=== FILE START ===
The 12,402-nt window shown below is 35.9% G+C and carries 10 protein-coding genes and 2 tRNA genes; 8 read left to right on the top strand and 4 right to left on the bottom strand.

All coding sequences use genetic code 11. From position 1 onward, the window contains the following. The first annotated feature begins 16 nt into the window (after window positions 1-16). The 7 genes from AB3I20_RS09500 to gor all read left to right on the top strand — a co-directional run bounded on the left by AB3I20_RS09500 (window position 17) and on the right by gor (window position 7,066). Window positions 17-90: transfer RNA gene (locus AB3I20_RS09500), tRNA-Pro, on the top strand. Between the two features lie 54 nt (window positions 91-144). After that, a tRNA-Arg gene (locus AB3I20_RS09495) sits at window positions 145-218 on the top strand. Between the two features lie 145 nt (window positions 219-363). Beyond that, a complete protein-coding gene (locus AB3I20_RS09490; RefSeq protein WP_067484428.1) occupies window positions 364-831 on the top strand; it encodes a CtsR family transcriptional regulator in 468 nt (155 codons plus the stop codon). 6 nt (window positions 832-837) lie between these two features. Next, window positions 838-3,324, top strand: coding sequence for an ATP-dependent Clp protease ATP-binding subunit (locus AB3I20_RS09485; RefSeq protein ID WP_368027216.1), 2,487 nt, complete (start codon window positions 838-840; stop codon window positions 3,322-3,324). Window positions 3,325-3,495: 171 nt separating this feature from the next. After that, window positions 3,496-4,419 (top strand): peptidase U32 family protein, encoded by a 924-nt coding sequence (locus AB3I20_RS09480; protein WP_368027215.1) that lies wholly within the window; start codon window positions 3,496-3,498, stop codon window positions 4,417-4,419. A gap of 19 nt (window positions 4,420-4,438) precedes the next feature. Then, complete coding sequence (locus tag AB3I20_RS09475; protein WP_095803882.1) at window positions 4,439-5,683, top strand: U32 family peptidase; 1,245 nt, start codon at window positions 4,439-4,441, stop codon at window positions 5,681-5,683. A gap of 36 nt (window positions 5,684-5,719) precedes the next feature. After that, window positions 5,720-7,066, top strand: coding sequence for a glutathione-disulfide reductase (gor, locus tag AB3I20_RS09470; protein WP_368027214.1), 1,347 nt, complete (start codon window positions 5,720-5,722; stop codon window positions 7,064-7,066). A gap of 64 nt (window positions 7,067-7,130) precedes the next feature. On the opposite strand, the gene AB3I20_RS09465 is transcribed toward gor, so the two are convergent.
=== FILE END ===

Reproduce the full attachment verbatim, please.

The 12,402-nt window shown below is 35.9% G+C and carries 10 protein-coding genes and 2 tRNA genes; 8 read left to right on the top strand and 4 right to left on the bottom strand.

All coding sequences use genetic code 11. From position 1 onward, the window contains the following. The first annotated feature begins 16 nt into the window (after window positions 1-16). The 7 genes from AB3I20_RS09500 to gor all read left to right on the top strand — a co-directional run bounded on the left by AB3I20_RS09500 (window position 17) and on the right by gor (window position 7,066). Window positions 17-90: transfer RNA gene (locus AB3I20_RS09500), tRNA-Pro, on the top strand. Between the two features lie 54 nt (window positions 91-144). After that, a tRNA-Arg gene (locus AB3I20_RS09495) sits at window positions 145-218 on the top strand. Between the two features lie 145 nt (window positions 219-363). Beyond that, a complete protein-coding gene (locus AB3I20_RS09490; RefSeq protein WP_067484428.1) occupies window positions 364-831 on the top strand; it encodes a CtsR family transcriptional regulator in 468 nt (155 codons plus the stop codon). 6 nt (window positions 832-837) lie between these two features. Next, window positions 838-3,324, top strand: coding sequence for an ATP-dependent Clp protease ATP-binding subunit (locus AB3I20_RS09485; RefSeq protein ID WP_368027216.1), 2,487 nt, complete (start codon window positions 838-840; stop codon window positions 3,322-3,324). Window positions 3,325-3,495: 171 nt separating this feature from the next. After that, window positions 3,496-4,419 (top strand): peptidase U32 family protein, encoded by a 924-nt coding sequence (locus AB3I20_RS09480; protein WP_368027215.1) that lies wholly within the window; start codon window positions 3,496-3,498, stop codon window positions 4,417-4,419. A gap of 19 nt (window positions 4,420-4,438) precedes the next feature. Then, complete coding sequence (locus tag AB3I20_RS09475; protein WP_095803882.1) at window positions 4,439-5,683, top strand: U32 family peptidase; 1,245 nt, start codon at window positions 4,439-4,441, stop codon at window positions 5,681-5,683. A gap of 36 nt (window positions 5,684-5,719) precedes the next feature. After that, window positions 5,720-7,066, top strand: coding sequence for a glutathione-disulfide reductase (gor, locus tag AB3I20_RS09470; protein WP_368027214.1), 1,347 nt, complete (start codon window positions 5,720-5,722; stop codon window positions 7,064-7,066). A gap of 64 nt (window positions 7,067-7,130) precedes the next feature. On the opposite strand, the gene AB3I20_RS09465 is transcribed toward gor, so the two are convergent.